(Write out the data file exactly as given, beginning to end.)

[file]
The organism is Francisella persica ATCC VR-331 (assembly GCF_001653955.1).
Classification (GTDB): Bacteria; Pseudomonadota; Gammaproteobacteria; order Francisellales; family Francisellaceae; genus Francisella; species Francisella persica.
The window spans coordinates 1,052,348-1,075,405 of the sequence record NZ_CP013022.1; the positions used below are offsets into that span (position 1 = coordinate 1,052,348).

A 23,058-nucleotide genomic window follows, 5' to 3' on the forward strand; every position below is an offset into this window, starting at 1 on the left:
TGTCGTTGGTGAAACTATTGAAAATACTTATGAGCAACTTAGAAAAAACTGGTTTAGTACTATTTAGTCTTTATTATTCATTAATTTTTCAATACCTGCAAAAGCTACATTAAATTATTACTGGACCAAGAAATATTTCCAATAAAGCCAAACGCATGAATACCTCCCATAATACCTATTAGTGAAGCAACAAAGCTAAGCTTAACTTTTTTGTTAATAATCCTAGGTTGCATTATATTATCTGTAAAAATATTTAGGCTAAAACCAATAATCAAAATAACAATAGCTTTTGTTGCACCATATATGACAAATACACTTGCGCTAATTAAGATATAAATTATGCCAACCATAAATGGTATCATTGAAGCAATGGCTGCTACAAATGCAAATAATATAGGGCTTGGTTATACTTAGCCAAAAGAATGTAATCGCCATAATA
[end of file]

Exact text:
The organism is Francisella persica ATCC VR-331 (assembly GCF_001653955.1).
Classification (GTDB): Bacteria; Pseudomonadota; Gammaproteobacteria; order Francisellales; family Francisellaceae; genus Francisella; species Francisella persica.
The window spans coordinates 1,052,348-1,075,405 of the sequence record NZ_CP013022.1; the positions used below are offsets into that span (position 1 = coordinate 1,052,348).

A 23,058-nucleotide genomic window follows, 5' to 3' on the forward strand; every position below is an offset into this window, starting at 1 on the left:
TGTCGTTGGTGAAACTATTGAAAATACTTATGAGCAACTTAGAAAAAACTGGTTTAGTACTATTTAGTCTTTATTATTCATTAATTTTTCAATACCTGCAAAAGCTACATTAAATTATTACTGGACCAAGAAATATTTCCAATAAAGCCAAACGCATGAATACCTCCCATAATACCTATTAGTGAAGCAACAAAGCTAAGCTTAACTTTTTTGTTAATAATCCTAGGTTGCATTATATTATCTGTAAAAATATTTAGGCTAAAACCAATAATCAAAATAACAATAGCTTTTGTTGCACCATATATGACAAATACACTTGCGCTAATTAAGATATAAATTATGCCAACCATAAATGGTATCATTGAAGCAATGGCTGCTACAAATGCAAATAATATAGGGCTTGGTTATACTTAGCCAAAAGAATGTAATCGCCATAATA